Wikipedia says the word entered Louisiana French by way of South American Spanish, with an ultimate origin in Quechua.

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I know the word from Key West, FL in the 1980s. The meaning was "a little something extra for shopping with us." –  Michael Owen Sartin Apr 18 at 2:16

Growing up in rural southern Louisiana, we looked forward to an annual fair called Lagniappe on the Bayou and the meaning was given as "a little something extra." Lagniappe on the Bayou

I think that its popular meaning would still be some association with this famous old food fair. It now gives its name to restaurants and cook books throughout the south. Whatever the origins of the word, it was always little used, but the popularity of the annual festival gave it a new lease on life within Cajun culture and throughout the south.

I would say that you could use it today to describe a gift of food or alcohol given above usual and customary monetary compensation. To a babysitter whom you'd already paid and tipped you could offer a pie to take home as lagniappe. I think the fact that it is free food or drink is essential to meaning. Anything else and it might be something, but it isn't lagniappe.

I emailed my old Cajun friend on Facebook who let me know three things about a lagniappe. 1) after your business is done and settled and nothing more is expected from anyone you can give lagniappe 2) whether you are buying or selling you can give lagniappe 3) lagniappe is anything frivolous or decadent, but usually sweet or intoxicating.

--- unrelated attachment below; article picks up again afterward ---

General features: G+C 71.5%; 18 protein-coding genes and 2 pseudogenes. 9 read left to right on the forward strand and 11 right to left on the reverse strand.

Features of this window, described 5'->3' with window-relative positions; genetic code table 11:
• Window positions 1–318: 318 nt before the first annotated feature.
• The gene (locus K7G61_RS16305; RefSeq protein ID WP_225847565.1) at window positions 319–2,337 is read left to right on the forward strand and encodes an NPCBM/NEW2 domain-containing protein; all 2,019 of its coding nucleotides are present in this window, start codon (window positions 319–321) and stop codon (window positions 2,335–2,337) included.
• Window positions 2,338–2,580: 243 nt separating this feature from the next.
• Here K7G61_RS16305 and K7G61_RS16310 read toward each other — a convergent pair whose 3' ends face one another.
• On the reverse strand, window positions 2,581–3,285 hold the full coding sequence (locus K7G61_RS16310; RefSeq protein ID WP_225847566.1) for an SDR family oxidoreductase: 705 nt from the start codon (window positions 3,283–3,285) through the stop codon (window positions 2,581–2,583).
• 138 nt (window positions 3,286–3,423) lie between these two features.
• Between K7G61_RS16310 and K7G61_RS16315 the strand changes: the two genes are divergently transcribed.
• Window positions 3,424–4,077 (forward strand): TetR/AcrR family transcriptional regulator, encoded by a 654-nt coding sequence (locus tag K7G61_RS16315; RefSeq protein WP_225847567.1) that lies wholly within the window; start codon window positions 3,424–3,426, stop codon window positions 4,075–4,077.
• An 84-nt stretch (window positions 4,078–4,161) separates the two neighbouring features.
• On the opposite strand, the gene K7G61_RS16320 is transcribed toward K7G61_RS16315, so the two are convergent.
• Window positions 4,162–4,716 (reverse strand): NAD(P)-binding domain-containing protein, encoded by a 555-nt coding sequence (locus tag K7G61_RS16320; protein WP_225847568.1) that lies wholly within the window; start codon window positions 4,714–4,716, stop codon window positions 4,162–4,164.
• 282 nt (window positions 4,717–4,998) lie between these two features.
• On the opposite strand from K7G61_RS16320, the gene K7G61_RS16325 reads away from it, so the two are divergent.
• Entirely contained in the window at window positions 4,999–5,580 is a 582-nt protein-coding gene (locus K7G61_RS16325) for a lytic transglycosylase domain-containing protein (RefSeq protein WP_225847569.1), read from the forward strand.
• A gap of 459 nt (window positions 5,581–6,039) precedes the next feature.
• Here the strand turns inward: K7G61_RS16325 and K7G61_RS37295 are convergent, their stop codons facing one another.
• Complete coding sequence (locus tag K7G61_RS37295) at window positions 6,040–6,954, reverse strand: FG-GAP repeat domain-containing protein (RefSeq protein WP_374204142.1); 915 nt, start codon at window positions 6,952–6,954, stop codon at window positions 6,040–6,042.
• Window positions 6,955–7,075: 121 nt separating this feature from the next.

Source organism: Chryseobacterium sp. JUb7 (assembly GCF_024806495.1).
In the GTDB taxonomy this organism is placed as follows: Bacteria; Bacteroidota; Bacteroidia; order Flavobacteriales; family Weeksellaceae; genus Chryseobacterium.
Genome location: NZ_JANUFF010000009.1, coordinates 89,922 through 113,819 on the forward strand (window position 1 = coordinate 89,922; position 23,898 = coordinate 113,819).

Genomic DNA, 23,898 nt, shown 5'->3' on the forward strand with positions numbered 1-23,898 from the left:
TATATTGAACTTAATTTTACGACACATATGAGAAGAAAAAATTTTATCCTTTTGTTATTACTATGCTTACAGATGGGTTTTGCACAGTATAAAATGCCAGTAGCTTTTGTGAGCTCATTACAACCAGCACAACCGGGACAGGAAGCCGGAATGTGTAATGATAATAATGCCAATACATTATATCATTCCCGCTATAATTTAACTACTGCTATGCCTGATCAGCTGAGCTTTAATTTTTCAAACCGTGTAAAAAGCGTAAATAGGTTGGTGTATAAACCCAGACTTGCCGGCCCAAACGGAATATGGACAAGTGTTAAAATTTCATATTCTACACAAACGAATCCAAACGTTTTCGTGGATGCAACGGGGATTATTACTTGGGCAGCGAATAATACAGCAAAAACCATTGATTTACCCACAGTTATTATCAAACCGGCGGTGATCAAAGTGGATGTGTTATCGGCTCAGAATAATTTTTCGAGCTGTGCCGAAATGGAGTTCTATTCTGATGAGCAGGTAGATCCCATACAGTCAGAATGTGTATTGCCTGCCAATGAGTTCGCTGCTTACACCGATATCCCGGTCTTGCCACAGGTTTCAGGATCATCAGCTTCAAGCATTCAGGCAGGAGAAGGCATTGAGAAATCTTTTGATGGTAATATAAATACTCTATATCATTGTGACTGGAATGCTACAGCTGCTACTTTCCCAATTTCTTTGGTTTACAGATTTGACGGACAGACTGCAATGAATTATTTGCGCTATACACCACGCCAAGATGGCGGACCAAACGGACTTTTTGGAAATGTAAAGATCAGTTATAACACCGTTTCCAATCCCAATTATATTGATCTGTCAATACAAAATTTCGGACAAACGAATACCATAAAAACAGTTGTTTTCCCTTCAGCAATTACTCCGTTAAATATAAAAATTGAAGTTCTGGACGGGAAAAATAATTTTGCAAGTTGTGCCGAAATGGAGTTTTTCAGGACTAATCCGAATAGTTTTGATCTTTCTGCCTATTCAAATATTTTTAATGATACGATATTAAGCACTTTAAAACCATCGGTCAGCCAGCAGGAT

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Lagniappe mean a little something extra. You pay for two, I give you tree and say they's a little lagniappe, just cause that's the way I am, me.

One thing, I don't think I ever heard an article with lagniappe, so don't say a lagniappe or the lagniappe, just lagniappe.

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Is it not only used for commercial transactions but emotional too:

Naw’m, Miss Betty. I caint ’splain ’bout Lisher’s love, but it’s jes lak lagniappe. He calls me ‘Honey’ and ‘Babe’ and ‘Sugar’ and I knows ’taint nothin’ but lagniappe

-Sunset. v.24 1910:Jan-Jun.

On Father Antoine (originator of the French quarter custom):

SPANISH MOSS AND ENGLISH MYRTLE

Lagniappe*

WHEN Father Antoine walked abroad,
All the gamins begged a blessing;
And when his gentle voice was still,
They would say, in tones caressing :
' ' Lagniappe, lagniappe,
Donnez-moi une picayune pour lagniappe."

The aged hand then quickly sought
The leathern purse's opening wide;
And copper coins would fall like snow
To shrilling thanks on every side :
"Merci, rnerci, pere Antoine,
C'est bon lagniappe, merci."

A little gift — a something more :
As in the kindly Father's day,
The pleasant custom still prevails

In the quaint shops of the Vieux Carre :
' ' Lagniappe, lagniappe,
Lagniappe, si'l vous plait."

Father Antoine originated the custom of Lagniappe friendly gift to purchasers in the French quarter.

-Spanish moss and English myrtle, by Margaret Dashiell. ... . Dashiell, Margaret, 1869-1958.